North Korea Says It Would Rather 'Starve or Freeze to Death' Than Give In As U.S. Gets Tough

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North Korean supreme leader Kim Jong Un arrives at Pyongyang Railway Station in North Korea following talks with President Donald Trump in Hanoi, Vietnam, March 5. Some had high hopes for the summit, which ultimately ended with no deal. Korea Central News Agency

North Korea appears to have hardened its stance toward the United States after President Donald Trump abruptly walked away from their last bilateral summit without a deal with the nuclear-armed, authoritarian state.

Following the fallout after the second U.S.-North Korea summit, held last month in Hanoi, U.S. officials have signaled they were seeking complete, verifiable and irreversible denuclearization without offering any concessions to North Korea, which has considered its nuclear weapons to be vital to its survival.

Rodong Sinmun, the official newspaper of the ruling Korean Workers' Party Central Committee, published a lengthy commentary Thursday that met remarks from Washington with a fiery response. "The nation could not live without its national pride, it could not be exchanged for treasures or gold, even if we starve or freeze to death. It is our life, our nature and our great power that has driven our country's existence and prosperity," the commentary read.

"Dependence," it went on, "can be easy and temporary, but it is like a penalty that makes the people helpless and weakens the national power."

North Korean leader Kim Jong Un arrives at Pyongyang Railway Station in North Korea following talks with President Donald Trump in Hanoi, Vietnam, on March 5. Some had high hopes for their summit, which ultimately ended with no deal. Korea Central News Agency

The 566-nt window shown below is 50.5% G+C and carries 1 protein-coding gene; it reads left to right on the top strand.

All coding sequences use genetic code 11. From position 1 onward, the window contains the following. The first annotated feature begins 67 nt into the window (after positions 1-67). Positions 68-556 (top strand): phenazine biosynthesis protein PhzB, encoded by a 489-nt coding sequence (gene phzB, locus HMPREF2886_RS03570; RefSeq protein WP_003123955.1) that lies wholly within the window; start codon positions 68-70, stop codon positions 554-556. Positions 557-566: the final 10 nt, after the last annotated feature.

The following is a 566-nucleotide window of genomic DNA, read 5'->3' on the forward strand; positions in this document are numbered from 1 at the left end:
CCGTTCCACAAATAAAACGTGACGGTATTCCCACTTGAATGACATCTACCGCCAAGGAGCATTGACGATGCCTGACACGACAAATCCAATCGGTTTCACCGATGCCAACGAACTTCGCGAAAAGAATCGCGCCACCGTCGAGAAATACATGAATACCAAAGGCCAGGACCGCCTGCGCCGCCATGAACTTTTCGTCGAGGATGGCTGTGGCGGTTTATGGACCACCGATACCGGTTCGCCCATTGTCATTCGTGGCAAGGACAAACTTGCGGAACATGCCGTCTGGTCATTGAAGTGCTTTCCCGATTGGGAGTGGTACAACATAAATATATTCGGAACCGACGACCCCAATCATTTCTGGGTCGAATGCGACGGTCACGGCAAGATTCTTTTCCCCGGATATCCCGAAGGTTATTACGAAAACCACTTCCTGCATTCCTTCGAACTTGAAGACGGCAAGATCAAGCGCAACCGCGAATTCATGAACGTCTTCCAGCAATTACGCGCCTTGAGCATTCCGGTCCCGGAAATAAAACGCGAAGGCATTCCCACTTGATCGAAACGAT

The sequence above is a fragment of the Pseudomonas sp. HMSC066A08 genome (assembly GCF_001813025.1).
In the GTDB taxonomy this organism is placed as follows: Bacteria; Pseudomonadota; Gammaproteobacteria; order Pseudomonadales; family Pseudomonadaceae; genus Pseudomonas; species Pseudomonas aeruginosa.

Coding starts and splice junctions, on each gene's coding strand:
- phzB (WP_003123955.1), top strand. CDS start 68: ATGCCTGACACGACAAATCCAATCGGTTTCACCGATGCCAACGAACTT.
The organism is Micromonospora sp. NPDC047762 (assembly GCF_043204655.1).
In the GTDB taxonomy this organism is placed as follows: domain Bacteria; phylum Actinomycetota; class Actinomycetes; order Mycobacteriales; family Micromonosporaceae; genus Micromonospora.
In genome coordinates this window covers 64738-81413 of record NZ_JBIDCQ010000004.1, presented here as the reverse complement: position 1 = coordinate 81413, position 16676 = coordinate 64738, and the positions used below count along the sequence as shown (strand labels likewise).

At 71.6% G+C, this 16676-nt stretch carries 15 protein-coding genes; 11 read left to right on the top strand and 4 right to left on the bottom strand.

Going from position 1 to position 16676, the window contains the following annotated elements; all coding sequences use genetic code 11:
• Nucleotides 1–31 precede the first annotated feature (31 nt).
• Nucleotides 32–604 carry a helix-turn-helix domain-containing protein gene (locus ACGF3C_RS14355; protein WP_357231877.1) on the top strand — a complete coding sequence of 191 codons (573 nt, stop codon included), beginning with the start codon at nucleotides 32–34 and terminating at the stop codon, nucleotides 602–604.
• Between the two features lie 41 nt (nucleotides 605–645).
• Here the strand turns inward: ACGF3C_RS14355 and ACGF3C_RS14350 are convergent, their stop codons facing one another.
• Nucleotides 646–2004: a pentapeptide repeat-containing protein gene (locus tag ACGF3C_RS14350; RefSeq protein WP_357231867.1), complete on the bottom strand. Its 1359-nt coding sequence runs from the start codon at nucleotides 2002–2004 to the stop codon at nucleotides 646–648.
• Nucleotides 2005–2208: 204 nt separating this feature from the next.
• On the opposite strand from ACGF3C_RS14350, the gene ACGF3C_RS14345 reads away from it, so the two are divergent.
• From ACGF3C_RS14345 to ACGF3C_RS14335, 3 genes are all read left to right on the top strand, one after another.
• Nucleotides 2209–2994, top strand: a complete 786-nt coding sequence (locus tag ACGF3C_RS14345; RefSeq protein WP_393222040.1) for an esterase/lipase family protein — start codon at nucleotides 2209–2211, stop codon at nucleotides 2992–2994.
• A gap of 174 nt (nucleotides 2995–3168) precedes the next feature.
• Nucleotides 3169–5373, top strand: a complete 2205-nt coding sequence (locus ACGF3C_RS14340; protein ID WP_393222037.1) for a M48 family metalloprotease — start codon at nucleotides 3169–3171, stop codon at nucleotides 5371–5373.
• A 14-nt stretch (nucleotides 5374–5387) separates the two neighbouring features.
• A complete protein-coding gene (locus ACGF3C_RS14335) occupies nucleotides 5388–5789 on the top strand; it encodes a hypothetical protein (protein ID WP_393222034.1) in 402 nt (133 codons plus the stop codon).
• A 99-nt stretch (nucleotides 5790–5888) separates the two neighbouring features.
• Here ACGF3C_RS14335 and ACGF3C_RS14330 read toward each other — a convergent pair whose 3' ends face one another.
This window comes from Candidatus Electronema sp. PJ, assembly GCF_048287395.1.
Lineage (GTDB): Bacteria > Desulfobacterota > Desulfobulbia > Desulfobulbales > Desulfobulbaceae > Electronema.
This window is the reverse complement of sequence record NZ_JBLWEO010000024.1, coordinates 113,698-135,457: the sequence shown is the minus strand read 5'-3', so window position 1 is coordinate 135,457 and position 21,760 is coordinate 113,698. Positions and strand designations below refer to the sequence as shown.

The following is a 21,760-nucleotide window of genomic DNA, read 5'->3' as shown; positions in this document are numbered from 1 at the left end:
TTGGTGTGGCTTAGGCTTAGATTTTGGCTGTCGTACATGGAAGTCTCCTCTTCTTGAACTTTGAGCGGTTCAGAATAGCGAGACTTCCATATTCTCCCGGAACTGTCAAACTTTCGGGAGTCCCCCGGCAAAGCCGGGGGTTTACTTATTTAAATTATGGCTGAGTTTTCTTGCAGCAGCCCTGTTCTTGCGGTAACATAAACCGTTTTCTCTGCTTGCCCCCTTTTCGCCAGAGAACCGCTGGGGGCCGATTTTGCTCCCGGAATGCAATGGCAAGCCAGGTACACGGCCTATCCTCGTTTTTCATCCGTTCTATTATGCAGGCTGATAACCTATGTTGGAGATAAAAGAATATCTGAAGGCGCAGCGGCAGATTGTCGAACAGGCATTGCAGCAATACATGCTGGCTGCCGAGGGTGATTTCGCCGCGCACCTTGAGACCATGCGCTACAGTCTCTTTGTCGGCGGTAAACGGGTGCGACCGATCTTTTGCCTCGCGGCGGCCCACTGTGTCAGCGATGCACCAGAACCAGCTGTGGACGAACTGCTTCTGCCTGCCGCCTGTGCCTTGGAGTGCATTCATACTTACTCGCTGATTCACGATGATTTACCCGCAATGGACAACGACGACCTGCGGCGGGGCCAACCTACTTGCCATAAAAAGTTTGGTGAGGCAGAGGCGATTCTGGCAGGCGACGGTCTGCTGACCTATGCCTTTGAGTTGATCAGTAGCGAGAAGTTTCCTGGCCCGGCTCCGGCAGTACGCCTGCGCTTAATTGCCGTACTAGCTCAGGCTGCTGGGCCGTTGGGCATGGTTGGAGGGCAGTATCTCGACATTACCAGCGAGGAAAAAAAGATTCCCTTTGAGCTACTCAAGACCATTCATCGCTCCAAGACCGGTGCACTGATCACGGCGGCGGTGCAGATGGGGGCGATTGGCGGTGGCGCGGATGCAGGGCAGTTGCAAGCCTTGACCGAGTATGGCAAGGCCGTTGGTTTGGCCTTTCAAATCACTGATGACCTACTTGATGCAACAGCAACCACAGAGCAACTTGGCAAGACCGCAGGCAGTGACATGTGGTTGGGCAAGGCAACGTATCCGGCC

North Korean leader Kim Jong Un, who took power after his father's death in late 2011, has significantly expanded his country's nuclear and missile programs, which escalated tensions during the first year of Trump's presidency. When Kim offered an olive branch to his top opponents—the U.S. and South Korea—Trump made history last June by meeting the ruler, becoming the first sitting U.S. president to sit down with a North Korean leader.

Both sides have made goodwill efforts to prove their commitment to what would be a historic peace deal under which North Korea would abandon nuclear weapons in exchange for security and sanctions relief. But progress appeared to slow in the months after their Singapore summit last year.

Amid closed-door talks between Washington and Pyongyang officials, observers had anticipated that an agreement was in the works for their sit-down in the Vietnamese capital. Trump and Kim exchanged warm greetings, ate dinner together and appeared cordial, but experts have said the mood changed when White House national security adviser John Bolton, an avowed hard-liner who has advocated military action against North Korea in the past, took a seat at the negotiating table.

The summit ended with Trump declaring no deal because, he said, North Korea had demanded "sanctions lifted in their entirety." North Korean Foreign Minister Ri Yong Ho said he and his compatriots had sought the lifting of "partial U.N. sanctions," specifically sections of five resolutions that "impede the civilian economy and the livelihood of our people."

The two leaders left the door open for future talks, but this space appeared to narrow earlier this month as U.S. special envoy to North Korea Stephen Biegun told the Carnegie Endowment for International Peace's nuclear conference that the U.S. was "not going to do denuclearization incrementally." Just days before, a senior State Department official told reporters that "nobody in the administration advocates a step-by-step approach."

The following week, North Korean Vice Foreign Minister Choe Son Hui, an elite member of Kim's inner circle, warned that "the forceful stance of the U.S. will certainly make the situation more dangerous." She also blamed Bolton for the ruining the deal, which he has denied.

In a radio interview with Breitbart News, Bolton argued Thursday that "President Trump gave [Kim] several alternatives, what he called the big deal: North Korea gives up all of its weapons of mass destruction and ballistic missiles and, in exchange, there's a very bright economic future for North Korea."

Bolton did not specify what the U.S. was willing to offer.